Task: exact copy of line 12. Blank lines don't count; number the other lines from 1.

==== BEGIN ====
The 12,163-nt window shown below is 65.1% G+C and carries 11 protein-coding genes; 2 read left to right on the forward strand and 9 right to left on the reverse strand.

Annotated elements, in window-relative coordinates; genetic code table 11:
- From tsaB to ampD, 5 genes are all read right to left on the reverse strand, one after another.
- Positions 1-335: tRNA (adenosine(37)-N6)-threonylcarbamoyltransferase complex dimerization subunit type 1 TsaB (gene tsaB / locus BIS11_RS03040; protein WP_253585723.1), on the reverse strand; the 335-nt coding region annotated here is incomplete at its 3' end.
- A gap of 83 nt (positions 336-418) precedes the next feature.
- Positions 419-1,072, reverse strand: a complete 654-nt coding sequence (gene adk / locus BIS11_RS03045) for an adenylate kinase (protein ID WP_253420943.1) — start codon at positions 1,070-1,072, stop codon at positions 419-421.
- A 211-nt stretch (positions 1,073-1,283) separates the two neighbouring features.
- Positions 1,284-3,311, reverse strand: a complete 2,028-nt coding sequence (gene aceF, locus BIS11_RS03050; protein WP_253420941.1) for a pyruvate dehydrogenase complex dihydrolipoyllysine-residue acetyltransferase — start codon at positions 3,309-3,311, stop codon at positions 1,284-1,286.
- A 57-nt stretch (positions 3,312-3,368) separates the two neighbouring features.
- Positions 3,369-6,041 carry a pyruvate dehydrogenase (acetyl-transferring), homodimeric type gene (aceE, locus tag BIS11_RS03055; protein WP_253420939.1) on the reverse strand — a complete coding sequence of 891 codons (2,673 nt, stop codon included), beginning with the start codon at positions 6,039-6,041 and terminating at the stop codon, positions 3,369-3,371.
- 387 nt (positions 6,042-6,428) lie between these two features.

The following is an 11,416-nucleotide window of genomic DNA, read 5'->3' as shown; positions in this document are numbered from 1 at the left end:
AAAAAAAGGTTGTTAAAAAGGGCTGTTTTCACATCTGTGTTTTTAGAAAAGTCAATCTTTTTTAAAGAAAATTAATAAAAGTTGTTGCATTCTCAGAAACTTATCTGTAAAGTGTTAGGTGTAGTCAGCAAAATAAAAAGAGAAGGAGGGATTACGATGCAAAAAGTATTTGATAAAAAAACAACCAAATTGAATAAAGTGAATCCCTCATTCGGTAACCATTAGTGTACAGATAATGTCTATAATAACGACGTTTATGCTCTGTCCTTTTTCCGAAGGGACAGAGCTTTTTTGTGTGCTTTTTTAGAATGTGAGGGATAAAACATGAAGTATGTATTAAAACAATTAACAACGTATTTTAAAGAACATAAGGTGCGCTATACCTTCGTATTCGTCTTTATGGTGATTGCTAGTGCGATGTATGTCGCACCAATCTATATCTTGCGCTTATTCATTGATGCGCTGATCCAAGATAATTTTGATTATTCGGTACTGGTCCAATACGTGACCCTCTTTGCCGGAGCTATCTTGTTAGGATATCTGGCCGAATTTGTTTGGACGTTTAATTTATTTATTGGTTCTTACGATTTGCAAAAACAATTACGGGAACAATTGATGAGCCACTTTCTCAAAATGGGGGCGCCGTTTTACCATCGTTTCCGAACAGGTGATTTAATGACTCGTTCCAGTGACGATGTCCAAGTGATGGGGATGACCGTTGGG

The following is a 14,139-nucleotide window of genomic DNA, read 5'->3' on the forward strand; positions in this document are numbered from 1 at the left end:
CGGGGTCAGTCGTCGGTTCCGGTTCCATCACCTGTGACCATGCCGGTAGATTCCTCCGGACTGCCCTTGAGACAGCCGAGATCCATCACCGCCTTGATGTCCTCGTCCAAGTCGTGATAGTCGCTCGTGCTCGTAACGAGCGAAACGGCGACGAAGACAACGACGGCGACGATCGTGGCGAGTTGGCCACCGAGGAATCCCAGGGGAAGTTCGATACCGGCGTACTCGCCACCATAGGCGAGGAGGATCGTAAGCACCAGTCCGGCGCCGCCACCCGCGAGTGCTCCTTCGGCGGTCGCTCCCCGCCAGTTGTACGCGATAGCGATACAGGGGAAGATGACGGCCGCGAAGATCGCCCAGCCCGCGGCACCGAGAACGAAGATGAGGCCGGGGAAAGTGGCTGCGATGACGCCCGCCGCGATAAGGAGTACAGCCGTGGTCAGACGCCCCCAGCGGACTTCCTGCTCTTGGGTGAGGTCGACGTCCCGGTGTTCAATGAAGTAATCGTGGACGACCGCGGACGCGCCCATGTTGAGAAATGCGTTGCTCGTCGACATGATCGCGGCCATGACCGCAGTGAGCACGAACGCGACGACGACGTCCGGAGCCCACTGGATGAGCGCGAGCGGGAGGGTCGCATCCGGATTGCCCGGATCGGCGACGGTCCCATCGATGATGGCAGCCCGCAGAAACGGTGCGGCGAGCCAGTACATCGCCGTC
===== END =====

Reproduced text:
The following is an 11,416-nucleotide window of genomic DNA, read 5'->3' as shown; positions in this document are numbered from 1 at the left end: